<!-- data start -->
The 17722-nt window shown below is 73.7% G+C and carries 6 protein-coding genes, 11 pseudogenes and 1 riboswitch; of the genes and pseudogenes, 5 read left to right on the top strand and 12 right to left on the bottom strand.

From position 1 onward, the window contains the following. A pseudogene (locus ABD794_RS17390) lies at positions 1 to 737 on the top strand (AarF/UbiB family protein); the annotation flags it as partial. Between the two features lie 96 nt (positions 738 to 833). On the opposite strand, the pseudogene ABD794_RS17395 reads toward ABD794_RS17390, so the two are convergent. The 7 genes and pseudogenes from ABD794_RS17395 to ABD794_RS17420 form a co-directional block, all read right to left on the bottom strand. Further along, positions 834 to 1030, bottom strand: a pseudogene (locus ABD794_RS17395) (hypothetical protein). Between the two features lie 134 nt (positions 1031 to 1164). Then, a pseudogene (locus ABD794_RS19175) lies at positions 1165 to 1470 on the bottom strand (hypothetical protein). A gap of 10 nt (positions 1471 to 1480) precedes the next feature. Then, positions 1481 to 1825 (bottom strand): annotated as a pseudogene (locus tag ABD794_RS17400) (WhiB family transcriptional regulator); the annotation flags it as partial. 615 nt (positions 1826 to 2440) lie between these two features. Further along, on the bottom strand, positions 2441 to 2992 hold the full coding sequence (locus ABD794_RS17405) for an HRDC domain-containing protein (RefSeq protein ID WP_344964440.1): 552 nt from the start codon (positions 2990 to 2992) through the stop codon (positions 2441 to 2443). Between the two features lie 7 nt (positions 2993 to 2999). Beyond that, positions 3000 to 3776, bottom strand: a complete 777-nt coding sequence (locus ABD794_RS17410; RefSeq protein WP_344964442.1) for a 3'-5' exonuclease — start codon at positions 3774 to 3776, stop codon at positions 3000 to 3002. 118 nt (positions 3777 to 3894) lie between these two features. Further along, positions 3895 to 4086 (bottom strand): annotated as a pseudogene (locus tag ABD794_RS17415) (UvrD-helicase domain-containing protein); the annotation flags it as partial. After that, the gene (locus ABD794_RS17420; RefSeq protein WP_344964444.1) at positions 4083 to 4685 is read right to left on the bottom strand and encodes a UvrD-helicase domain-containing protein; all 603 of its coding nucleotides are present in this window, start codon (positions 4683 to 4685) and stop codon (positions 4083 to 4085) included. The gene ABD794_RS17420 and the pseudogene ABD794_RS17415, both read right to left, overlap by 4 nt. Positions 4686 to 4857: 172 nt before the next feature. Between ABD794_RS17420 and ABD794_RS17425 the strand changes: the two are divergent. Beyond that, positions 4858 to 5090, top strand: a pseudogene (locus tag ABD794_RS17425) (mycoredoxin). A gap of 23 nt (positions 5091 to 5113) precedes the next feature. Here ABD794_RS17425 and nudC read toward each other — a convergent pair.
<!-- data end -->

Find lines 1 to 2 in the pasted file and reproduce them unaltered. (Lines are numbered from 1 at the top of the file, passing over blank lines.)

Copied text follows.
The 17722-nt window shown below is 73.7% G+C and carries 6 protein-coding genes, 11 pseudogenes and 1 riboswitch; of the genes and pseudogenes, 5 read left to right on the top strand and 12 right to left on the bottom strand.

From position 1 onward, the window contains the following. A pseudogene (locus ABD794_RS17390) lies at positions 1 to 737 on the top strand (AarF/UbiB family protein); the annotation flags it as partial. Between the two features lie 96 nt (positions 738 to 833). On the opposite strand, the pseudogene ABD794_RS17395 reads toward ABD794_RS17390, so the two are convergent. The 7 genes and pseudogenes from ABD794_RS17395 to ABD794_RS17420 form a co-directional block, all read right to left on the bottom strand. Further along, positions 834 to 1030, bottom strand: a pseudogene (locus ABD794_RS17395) (hypothetical protein). Between the two features lie 134 nt (positions 1031 to 1164). Then, a pseudogene (locus ABD794_RS19175) lies at positions 1165 to 1470 on the bottom strand (hypothetical protein). A gap of 10 nt (positions 1471 to 1480) precedes the next feature. Then, positions 1481 to 1825 (bottom strand): annotated as a pseudogene (locus tag ABD794_RS17400) (WhiB family transcriptional regulator); the annotation flags it as partial. 615 nt (positions 1826 to 2440) lie between these two features. Further along, on the bottom strand, positions 2441 to 2992 hold the full coding sequence (locus ABD794_RS17405) for an HRDC domain-containing protein (RefSeq protein ID WP_344964440.1): 552 nt from the start codon (positions 2990 to 2992) through the stop codon (positions 2441 to 2443). Between the two features lie 7 nt (positions 2993 to 2999). Beyond that, positions 3000 to 3776, bottom strand: a complete 777-nt coding sequence (locus ABD794_RS17410; RefSeq protein WP_344964442.1) for a 3'-5' exonuclease — start codon at positions 3774 to 3776, stop codon at positions 3000 to 3002. 118 nt (positions 3777 to 3894) lie between these two features. Further along, positions 3895 to 4086 (bottom strand): annotated as a pseudogene (locus tag ABD794_RS17415) (UvrD-helicase domain-containing protein); the annotation flags it as partial. After that, the gene (locus ABD794_RS17420; RefSeq protein WP_344964444.1) at positions 4083 to 4685 is read right to left on the bottom strand and encodes a UvrD-helicase domain-containing protein; all 603 of its coding nucleotides are present in this window, start codon (positions 4683 to 4685) and stop codon (positions 4083 to 4085) included. The gene ABD794_RS17420 and the pseudogene ABD794_RS17415, both read right to left, overlap by 4 nt. Positions 4686 to 4857: 172 nt before the next feature. Between ABD794_RS17420 and ABD794_RS17425 the strand changes: the two are divergent. Beyond that, positions 4858 to 5090, top strand: a pseudogene (locus tag ABD794_RS17425) (mycoredoxin). A gap of 23 nt (positions 5091 to 5113) precedes the next feature. Here ABD794_RS17425 and nudC read toward each other — a convergent pair.